President has touted an America first policy, but his staff gave plenty of hints that the administration was at least considering a direct response to the atrocity

Donald Trumps professed change of mind about Syria and its president Bashar al-Assad and his hints of possible punitive action in response to Tuesdays chemical attack have underlined his administrations volatility on the world stage.

The suggestion that the US could intervene in the conflict would be a radical departure from the exclusively America first approach that has hitherto defined Trumps policy. In Syria, that meant focusing exclusively on Islamic State (Isis) and other extremists, and putting off dealing with the countrys political transition.

I dont like Assad at all, Trump declared in a presidential debate last October. But Assad is killing Isis. Russia is killing Isis and Iran is killing Isis.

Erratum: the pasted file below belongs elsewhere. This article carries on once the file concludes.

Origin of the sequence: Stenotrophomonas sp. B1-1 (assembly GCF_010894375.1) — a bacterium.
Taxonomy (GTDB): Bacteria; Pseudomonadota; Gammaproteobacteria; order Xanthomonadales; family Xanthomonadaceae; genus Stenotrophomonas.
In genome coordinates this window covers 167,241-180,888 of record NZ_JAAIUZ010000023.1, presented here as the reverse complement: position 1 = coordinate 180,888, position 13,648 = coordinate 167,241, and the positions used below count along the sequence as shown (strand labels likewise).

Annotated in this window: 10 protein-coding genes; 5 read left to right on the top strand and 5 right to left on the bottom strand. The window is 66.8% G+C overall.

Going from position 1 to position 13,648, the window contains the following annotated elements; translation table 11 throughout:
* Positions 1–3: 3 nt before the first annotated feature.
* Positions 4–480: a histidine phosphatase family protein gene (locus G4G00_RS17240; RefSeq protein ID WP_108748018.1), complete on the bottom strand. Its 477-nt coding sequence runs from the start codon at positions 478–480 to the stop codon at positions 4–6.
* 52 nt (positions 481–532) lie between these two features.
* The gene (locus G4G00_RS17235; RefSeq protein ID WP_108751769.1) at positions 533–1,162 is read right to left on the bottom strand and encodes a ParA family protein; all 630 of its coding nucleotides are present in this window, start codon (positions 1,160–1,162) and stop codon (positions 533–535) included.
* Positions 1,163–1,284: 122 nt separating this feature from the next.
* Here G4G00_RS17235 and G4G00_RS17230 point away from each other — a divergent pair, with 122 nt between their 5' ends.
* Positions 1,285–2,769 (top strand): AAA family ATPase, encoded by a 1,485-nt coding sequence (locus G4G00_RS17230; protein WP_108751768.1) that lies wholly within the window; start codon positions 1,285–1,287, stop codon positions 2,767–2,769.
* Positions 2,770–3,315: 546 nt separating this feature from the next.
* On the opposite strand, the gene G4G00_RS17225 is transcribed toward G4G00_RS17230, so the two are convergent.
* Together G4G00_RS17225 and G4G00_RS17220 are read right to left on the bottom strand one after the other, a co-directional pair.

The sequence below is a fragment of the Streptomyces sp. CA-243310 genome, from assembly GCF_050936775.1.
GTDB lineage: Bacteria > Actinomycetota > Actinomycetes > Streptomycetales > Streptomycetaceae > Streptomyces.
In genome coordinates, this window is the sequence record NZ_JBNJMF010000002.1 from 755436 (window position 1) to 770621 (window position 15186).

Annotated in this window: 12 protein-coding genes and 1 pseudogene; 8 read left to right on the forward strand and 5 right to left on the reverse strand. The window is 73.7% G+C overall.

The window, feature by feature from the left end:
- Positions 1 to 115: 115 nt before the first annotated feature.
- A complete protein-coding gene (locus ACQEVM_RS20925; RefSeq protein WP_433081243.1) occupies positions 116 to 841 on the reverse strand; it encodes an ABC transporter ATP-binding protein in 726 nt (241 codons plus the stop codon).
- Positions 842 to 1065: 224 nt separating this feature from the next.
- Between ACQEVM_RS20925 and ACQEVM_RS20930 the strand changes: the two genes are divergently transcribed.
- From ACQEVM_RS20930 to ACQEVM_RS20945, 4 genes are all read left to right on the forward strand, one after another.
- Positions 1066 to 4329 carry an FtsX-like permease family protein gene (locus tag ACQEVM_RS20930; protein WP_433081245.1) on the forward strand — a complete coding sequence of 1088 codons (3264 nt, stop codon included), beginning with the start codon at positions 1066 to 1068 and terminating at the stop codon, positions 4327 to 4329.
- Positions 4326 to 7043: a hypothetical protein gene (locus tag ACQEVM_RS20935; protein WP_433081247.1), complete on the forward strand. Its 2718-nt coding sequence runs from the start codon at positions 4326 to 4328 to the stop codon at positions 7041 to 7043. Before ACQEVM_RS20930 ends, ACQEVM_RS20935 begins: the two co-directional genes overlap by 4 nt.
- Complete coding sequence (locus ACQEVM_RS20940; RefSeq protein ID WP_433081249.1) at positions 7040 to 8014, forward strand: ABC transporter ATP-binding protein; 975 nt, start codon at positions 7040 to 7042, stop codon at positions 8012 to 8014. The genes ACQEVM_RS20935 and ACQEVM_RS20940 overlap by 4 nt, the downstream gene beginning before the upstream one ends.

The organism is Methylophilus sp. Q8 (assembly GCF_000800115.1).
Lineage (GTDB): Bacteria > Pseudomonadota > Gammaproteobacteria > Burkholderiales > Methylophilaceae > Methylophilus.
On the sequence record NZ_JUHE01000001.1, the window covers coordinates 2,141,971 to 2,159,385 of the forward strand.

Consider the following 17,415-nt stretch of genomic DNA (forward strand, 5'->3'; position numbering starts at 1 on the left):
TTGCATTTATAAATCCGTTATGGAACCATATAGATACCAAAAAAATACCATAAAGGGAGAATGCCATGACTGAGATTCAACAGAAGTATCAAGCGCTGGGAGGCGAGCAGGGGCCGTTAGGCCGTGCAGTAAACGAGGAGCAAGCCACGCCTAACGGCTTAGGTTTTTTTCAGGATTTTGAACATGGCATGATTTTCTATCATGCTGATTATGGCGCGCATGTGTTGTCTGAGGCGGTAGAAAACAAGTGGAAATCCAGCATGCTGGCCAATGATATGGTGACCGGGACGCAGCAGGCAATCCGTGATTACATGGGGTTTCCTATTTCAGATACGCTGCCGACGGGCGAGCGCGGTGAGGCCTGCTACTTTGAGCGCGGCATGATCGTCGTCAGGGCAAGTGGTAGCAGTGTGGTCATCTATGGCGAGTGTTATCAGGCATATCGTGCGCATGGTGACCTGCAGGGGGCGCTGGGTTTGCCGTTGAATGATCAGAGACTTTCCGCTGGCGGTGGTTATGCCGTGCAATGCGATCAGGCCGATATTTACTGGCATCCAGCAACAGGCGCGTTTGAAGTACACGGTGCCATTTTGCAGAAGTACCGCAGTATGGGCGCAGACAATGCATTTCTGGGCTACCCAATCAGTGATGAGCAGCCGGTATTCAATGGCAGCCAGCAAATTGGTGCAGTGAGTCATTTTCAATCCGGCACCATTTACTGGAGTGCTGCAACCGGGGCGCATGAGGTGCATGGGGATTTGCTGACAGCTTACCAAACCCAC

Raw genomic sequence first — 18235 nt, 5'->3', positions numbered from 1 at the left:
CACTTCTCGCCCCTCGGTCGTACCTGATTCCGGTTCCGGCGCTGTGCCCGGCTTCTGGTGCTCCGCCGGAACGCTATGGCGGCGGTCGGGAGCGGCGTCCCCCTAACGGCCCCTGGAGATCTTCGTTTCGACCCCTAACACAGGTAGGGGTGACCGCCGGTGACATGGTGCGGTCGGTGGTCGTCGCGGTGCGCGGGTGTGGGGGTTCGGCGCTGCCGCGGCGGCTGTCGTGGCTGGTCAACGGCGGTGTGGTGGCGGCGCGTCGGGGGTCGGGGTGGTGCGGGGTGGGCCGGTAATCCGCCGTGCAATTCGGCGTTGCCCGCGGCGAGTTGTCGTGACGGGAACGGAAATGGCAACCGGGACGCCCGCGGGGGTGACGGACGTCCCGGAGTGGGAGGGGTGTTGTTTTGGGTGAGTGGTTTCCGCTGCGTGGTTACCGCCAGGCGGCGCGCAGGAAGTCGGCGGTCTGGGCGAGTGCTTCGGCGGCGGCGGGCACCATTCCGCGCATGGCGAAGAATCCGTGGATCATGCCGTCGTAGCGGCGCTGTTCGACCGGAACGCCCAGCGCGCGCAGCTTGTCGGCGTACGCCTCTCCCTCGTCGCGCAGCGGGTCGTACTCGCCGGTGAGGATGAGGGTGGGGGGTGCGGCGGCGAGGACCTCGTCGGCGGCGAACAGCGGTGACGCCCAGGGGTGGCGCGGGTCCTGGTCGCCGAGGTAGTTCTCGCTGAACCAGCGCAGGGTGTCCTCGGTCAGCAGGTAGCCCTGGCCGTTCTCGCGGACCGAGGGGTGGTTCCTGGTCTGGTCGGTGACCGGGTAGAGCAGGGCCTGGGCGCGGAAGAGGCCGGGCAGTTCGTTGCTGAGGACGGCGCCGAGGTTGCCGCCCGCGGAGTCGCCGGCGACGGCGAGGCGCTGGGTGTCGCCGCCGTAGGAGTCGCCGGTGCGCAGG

Only a few days ago, the US ambassador to the UN, Nikki Haley, declared: our priority is no longer to sit and focus on getting Assad out. Secretary of State Rex Tillerson had argued the Syrian presidents future will be decided by the Syrian people, ignoring the fact that many of those people were under relentless bombardment by Assad and unable to voice an opinion.

Even more confounding was Trumps declaration that the Idlib gas attack crossed many, many lines beyond a red line. The comment came only hours after the president had lambasted Barack Obama for laying down the original red line on Assads use of chemical weapons in 2012 and then not attacking when the line was crossed in August 2013.

Trump has consistently argued that the failure to deliver on the red line threat projected US weakness. But it was far from clear on Wednesday what action his own administration would take now that Assad had crossed many, many lines.

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Trump’s response to Syria chemical attack exposes administrations volatility
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